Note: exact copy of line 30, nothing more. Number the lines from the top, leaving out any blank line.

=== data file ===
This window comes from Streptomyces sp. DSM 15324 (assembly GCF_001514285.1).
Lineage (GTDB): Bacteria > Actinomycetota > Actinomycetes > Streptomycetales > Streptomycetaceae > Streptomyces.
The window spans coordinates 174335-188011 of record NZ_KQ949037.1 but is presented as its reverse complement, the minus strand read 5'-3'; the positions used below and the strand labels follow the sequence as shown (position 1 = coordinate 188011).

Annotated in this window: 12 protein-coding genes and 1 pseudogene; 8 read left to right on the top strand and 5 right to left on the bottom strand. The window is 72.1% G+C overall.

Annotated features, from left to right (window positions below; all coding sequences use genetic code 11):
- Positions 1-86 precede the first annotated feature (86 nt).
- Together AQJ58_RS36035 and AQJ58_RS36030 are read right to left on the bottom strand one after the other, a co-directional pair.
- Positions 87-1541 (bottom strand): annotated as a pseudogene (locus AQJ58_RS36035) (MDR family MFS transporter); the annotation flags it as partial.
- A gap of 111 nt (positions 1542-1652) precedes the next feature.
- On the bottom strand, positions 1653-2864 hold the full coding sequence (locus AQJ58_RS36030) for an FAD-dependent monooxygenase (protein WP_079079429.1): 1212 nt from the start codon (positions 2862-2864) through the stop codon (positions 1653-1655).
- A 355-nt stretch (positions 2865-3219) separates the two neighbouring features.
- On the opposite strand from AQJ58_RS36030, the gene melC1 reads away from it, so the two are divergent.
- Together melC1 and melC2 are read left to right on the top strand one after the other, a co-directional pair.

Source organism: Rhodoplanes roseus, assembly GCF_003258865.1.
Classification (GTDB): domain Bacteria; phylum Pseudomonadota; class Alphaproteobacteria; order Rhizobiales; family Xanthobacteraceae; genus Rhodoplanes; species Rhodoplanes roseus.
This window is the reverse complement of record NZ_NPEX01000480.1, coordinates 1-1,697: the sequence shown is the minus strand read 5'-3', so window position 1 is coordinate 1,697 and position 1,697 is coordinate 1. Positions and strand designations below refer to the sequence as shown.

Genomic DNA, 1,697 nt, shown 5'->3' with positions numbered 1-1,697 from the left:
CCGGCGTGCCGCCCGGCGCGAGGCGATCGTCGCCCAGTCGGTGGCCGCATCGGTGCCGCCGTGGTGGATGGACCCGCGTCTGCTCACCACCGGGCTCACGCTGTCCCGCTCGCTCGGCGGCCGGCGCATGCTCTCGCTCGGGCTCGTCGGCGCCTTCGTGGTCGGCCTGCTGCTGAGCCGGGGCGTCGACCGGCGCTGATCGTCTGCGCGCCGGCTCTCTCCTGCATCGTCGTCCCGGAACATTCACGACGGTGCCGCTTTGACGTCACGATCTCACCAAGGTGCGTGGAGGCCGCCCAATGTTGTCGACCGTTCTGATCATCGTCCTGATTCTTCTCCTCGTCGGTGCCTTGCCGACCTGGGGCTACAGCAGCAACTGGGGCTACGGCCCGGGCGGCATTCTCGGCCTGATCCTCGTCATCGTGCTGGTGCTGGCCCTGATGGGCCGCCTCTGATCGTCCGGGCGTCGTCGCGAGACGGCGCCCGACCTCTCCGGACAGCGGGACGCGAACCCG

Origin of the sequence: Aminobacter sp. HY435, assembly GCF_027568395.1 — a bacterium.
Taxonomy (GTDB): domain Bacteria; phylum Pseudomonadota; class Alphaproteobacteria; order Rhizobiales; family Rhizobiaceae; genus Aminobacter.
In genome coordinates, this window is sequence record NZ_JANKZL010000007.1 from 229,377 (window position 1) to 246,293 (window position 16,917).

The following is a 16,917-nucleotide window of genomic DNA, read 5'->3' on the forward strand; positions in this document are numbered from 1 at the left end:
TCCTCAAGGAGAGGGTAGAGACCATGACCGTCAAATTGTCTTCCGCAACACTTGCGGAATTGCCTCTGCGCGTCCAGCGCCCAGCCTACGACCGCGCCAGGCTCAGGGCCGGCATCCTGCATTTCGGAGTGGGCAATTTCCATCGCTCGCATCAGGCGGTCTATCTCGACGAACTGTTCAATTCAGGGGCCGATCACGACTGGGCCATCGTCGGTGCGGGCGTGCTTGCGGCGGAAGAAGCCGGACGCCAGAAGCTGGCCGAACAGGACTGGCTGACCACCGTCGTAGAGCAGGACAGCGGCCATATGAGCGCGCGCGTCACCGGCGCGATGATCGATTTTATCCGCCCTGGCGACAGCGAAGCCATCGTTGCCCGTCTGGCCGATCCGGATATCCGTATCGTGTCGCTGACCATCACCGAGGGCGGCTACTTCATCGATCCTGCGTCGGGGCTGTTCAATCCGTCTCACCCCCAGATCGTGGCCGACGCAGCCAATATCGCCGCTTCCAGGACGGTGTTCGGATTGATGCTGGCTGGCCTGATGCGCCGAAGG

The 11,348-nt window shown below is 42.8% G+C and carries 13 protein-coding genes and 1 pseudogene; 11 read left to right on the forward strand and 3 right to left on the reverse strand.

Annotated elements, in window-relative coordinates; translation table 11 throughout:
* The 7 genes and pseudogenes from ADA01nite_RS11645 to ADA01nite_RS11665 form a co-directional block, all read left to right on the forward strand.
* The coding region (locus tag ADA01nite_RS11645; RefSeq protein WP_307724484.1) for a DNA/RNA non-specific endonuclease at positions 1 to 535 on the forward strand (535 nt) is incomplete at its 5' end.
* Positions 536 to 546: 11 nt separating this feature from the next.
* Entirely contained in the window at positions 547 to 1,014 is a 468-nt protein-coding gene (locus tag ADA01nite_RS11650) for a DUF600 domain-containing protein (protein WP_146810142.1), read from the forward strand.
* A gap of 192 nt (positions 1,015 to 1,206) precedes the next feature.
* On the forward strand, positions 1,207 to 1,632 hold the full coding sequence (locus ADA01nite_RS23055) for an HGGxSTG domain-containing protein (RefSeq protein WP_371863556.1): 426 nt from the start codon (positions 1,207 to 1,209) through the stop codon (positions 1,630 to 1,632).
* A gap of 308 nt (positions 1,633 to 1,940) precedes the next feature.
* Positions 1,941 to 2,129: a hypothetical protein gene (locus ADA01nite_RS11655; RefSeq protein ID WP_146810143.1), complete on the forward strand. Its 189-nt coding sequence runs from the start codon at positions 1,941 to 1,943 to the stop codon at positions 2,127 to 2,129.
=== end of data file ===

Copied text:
* A gap of 192 nt (positions 1,015 to 1,206) precedes the next feature.